My other personal choice

The 645 format is the smallest, lightest, and cheapest roll-film design. Negatives are a little squatter than the standard 35mm frame (24x36mm) and therefore full-frame printing on standard paper sizes such as 8x10 need not require a cropping decision. What you get is a sharper deeper negative that enlarges beyond 11x14 with more grace and is easier to handle if you do your own darkroom work. Sadly, it is also vastly more expensive and difficult to scan than a 35mm neg, so keep that in mind if you want to stand tall on the Web with lots of photos.


Fuji has done great things to promote this format. They make 645 lenses that are just as good as Hasselblad's 6x6 lenses. They charge less than half the price. Then they throw in a perfectly good body behind the lens for free! Sometimes Fuji puts a meter in the body, something that apparently costs 'Blad about $5,000 extra. Sometimes Fuji puts in an autofocus mechanism (they were the first to do so in the medium-format world). Sometimes Fuji adds a wide-to-normal zoom lens! Whatever they do, the integrated camera, body, meter, and lens costs about as much as a Hasselblad or Rollei film back.

The most collectible Fuji 645 is the old folding model with a 75mm lens. I have a GS645W from this series that takes great wide-angle pictures with a 45/5.6 lens (equivalent to 28mm in a 35mm system). The modern Fujis that you can buy from the photo.net recommended retailers operate much like 35mm point-and-shoot cameras. (See Medium Format Digest's Fuji section for more on these cameras.)

If you want something with the flexibility and features of a standard Canon or Nikon SLR, consider the Pentax 645N autofocus system. If you feel compelled to pay double or triple Pentax's lens prices, the Contax AF 645 system is for you. The lenses have a Zeiss brand name, in which I'd put little stock, especially given that they're probably made in Japan by Kyocera/Yashica. What is intriguing is that the lenses contain Canon EOS-style ultrasonic motors. Pentax uses the ancient Minolta/Nikon-style screwdriver-blade-in-the-body method of autofocus.


Photographers on portrait assignment for magazines often use the 6x7 format. The weight isn't a problem since they have assistants, rolling carts, and advance planning.

If you don't have a flotilla of assistants, your only real options are the Fuji rangefinders (very cheap but no meter) and Mamiya 7 rangefinder (sort of cheap if you buy it in Asia; meter in the body and interchangeable lenses including a delicious super-wide lens). If you want to pretend to be a magazine portrait photographer, invest in the unbelievably heavy and clunky Mamiya RB or RZ67 system (see the archived threads in the Medium Format Digest). If you want to pretend to be a starving artistic nature photographer, throw a Pentax 6x7 II system into your beat-up full-size van. This is a huge 4-pound SLR body that includes a prism the result is what looks like an old Nikon on steroids. Lenses are sensibly priced.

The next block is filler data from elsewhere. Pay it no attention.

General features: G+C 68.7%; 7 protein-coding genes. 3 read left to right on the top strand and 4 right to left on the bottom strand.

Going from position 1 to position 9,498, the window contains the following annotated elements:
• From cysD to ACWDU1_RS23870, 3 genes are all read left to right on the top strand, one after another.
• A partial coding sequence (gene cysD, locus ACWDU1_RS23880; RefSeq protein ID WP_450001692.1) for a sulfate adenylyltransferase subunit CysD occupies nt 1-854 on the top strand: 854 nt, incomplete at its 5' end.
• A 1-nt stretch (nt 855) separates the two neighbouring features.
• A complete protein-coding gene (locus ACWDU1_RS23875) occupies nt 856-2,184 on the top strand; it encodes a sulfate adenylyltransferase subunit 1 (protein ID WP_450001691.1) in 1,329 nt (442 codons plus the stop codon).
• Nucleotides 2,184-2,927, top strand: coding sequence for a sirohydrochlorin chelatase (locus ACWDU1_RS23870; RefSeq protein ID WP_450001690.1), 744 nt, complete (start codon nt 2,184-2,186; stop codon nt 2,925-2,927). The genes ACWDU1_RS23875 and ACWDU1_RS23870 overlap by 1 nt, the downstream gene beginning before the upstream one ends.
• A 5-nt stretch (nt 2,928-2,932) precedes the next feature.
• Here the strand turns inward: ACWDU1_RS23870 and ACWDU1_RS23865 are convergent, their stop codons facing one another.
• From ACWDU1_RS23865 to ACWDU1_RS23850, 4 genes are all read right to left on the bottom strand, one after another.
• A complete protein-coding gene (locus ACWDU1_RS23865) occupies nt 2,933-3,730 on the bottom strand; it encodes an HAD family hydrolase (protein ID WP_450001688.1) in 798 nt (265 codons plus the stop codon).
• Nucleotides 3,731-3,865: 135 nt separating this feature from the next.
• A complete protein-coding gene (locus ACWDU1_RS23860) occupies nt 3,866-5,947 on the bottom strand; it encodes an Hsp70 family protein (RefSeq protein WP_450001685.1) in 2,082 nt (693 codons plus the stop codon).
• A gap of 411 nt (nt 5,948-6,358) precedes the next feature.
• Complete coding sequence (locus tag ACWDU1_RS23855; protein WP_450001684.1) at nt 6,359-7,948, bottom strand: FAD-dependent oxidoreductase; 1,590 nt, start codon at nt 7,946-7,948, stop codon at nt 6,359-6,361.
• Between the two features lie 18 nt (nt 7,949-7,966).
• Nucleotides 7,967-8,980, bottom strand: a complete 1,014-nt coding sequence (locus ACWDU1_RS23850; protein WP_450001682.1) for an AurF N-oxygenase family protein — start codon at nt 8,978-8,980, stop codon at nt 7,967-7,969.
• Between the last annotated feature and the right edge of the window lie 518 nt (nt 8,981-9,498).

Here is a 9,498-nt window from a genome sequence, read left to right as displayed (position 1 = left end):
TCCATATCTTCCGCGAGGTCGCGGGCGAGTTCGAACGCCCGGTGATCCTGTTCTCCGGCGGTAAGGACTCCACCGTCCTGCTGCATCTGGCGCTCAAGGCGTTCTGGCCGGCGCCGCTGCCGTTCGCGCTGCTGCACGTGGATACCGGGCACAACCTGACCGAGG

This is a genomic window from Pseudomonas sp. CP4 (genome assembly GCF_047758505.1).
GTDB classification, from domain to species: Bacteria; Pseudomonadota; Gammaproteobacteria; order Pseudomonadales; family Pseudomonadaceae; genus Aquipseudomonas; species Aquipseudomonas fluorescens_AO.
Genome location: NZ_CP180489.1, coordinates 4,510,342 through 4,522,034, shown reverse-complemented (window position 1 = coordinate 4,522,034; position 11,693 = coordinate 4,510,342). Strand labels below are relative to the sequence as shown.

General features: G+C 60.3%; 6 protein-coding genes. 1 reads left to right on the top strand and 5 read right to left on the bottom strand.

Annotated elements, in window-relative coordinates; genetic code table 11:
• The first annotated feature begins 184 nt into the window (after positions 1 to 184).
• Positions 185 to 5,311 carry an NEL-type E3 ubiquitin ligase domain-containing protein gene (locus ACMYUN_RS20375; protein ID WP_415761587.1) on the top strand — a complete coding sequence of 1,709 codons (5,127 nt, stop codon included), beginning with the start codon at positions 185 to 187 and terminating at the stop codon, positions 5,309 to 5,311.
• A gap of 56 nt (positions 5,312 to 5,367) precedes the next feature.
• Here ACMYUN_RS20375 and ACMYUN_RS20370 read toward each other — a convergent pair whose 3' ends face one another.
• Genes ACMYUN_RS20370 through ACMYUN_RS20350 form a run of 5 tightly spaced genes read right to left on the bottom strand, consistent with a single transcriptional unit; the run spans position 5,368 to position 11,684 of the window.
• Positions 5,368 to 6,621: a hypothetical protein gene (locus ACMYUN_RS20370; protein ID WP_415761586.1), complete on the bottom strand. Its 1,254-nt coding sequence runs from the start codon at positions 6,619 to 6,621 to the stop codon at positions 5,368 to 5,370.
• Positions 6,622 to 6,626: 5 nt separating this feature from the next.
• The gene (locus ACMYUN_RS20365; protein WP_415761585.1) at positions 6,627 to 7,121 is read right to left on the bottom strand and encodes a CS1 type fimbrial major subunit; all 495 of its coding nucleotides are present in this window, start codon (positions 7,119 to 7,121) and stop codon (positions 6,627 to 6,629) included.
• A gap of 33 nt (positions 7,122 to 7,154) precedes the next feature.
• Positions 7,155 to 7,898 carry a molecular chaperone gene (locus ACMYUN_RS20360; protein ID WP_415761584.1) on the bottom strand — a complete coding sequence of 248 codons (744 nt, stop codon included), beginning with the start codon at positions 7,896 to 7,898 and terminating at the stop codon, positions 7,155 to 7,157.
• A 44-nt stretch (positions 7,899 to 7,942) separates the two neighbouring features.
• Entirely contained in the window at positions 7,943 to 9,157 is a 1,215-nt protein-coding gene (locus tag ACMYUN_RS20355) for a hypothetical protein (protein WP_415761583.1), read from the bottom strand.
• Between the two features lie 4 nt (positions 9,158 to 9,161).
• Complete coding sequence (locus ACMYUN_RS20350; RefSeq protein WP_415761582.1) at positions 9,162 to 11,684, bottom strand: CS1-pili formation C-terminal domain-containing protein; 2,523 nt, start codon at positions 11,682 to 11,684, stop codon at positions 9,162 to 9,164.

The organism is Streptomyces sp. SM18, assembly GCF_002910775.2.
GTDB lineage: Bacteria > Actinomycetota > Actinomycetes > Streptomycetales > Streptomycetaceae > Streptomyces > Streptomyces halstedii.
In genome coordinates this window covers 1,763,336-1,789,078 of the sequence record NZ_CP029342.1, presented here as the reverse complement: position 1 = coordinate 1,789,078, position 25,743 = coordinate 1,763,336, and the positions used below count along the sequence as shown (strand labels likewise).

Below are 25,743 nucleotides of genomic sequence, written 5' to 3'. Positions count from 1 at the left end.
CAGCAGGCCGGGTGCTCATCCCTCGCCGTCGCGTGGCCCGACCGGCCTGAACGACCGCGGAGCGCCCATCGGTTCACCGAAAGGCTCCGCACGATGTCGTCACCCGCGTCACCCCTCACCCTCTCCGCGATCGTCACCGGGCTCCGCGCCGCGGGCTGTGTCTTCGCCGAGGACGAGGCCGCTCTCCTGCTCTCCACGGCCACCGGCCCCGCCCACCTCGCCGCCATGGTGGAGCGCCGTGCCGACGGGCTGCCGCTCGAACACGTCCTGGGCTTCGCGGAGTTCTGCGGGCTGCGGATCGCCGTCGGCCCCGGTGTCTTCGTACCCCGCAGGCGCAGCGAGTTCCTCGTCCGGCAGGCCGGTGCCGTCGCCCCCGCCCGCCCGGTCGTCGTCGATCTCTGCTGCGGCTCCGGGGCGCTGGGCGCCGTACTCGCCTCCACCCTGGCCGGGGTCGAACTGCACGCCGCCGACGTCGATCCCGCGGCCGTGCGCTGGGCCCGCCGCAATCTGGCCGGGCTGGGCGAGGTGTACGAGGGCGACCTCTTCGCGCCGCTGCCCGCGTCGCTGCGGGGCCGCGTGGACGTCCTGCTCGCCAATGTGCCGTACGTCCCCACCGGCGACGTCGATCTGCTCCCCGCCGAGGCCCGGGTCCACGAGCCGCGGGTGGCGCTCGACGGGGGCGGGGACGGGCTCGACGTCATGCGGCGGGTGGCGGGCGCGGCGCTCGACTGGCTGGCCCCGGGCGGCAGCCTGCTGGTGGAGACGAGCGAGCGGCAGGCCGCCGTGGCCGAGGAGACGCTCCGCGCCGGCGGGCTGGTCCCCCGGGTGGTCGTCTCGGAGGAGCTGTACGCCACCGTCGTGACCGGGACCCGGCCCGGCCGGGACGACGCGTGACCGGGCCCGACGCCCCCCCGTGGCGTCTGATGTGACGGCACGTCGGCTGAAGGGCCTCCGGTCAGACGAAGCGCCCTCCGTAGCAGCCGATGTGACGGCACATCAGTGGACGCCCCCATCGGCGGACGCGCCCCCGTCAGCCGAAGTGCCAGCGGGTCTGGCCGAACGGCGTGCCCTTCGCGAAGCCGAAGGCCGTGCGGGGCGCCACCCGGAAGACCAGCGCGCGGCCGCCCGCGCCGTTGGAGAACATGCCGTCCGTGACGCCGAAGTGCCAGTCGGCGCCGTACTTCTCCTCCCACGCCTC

Fuji makes a very interesting GX 680 III camera. It is similar in size and weight to the huge Mamiya RB/RZ system but you get modern electronics and the same perspective controls that you'd find on the front standard of a view camera.


Fuji makes a rangefinders that are remarkably cheap, light, compact, and high quality (as of 1999, you can choose between 65mm and 90mm lenses). Regrettably they don't include a meter.


6x12 is a panoramic format that is interesting because it is the largest hunk of roll film that will fit into a standard 4x5 enlarger. If your ambitions stretch to larger formats, you'll be limited to contact prints, digital imaging, or professional photo labs.

If you already own a 4x5 view camera, a cheap way to get into 6x12 is with a roll-film back. You're saved the hassle of loading film holders but the other operational annyances of the view camera will still slow you down. On the plus side, even with the very cheapest view camera and 6x12 back you get perspective control, something that will cost you northwards of $8000 in a Linhof 612 PC outfit (includes one lens, a Schneider 58mm XL that costs $1,213 in a view camera shutter).